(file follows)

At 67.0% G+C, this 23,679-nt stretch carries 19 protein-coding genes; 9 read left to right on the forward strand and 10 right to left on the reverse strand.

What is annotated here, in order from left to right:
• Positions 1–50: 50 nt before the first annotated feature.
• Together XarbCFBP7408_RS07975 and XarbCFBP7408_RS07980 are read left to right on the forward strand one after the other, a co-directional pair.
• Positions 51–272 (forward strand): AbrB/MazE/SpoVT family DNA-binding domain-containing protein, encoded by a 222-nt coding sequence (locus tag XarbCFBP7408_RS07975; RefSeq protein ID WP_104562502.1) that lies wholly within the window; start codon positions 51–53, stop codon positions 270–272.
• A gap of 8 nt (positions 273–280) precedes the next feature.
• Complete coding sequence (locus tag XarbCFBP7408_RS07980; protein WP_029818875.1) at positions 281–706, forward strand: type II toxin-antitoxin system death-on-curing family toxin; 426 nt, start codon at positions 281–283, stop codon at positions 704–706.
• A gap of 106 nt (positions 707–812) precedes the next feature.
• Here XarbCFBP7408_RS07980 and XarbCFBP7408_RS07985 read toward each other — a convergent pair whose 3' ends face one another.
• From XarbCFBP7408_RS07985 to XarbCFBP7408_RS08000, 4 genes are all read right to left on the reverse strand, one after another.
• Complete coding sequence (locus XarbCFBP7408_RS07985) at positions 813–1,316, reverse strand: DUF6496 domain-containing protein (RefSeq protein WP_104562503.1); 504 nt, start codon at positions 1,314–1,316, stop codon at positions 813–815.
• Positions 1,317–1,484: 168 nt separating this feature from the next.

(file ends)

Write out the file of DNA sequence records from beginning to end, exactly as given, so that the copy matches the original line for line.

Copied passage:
At 67.0% G+C, this 23,679-nt stretch carries 19 protein-coding genes; 9 read left to right on the forward strand and 10 right to left on the reverse strand.

What is annotated here, in order from left to right:
• Positions 1–50: 50 nt before the first annotated feature.
• Together XarbCFBP7408_RS07975 and XarbCFBP7408_RS07980 are read left to right on the forward strand one after the other, a co-directional pair.
• Positions 51–272 (forward strand): AbrB/MazE/SpoVT family DNA-binding domain-containing protein, encoded by a 222-nt coding sequence (locus tag XarbCFBP7408_RS07975; RefSeq protein ID WP_104562502.1) that lies wholly within the window; start codon positions 51–53, stop codon positions 270–272.
• A gap of 8 nt (positions 273–280) precedes the next feature.
• Complete coding sequence (locus tag XarbCFBP7408_RS07980; protein WP_029818875.1) at positions 281–706, forward strand: type II toxin-antitoxin system death-on-curing family toxin; 426 nt, start codon at positions 281–283, stop codon at positions 704–706.
• A gap of 106 nt (positions 707–812) precedes the next feature.
• Here XarbCFBP7408_RS07980 and XarbCFBP7408_RS07985 read toward each other — a convergent pair whose 3' ends face one another.
• From XarbCFBP7408_RS07985 to XarbCFBP7408_RS08000, 4 genes are all read right to left on the reverse strand, one after another.
• Complete coding sequence (locus XarbCFBP7408_RS07985) at positions 813–1,316, reverse strand: DUF6496 domain-containing protein (RefSeq protein WP_104562503.1); 504 nt, start codon at positions 1,314–1,316, stop codon at positions 813–815.
• Positions 1,317–1,484: 168 nt separating this feature from the next.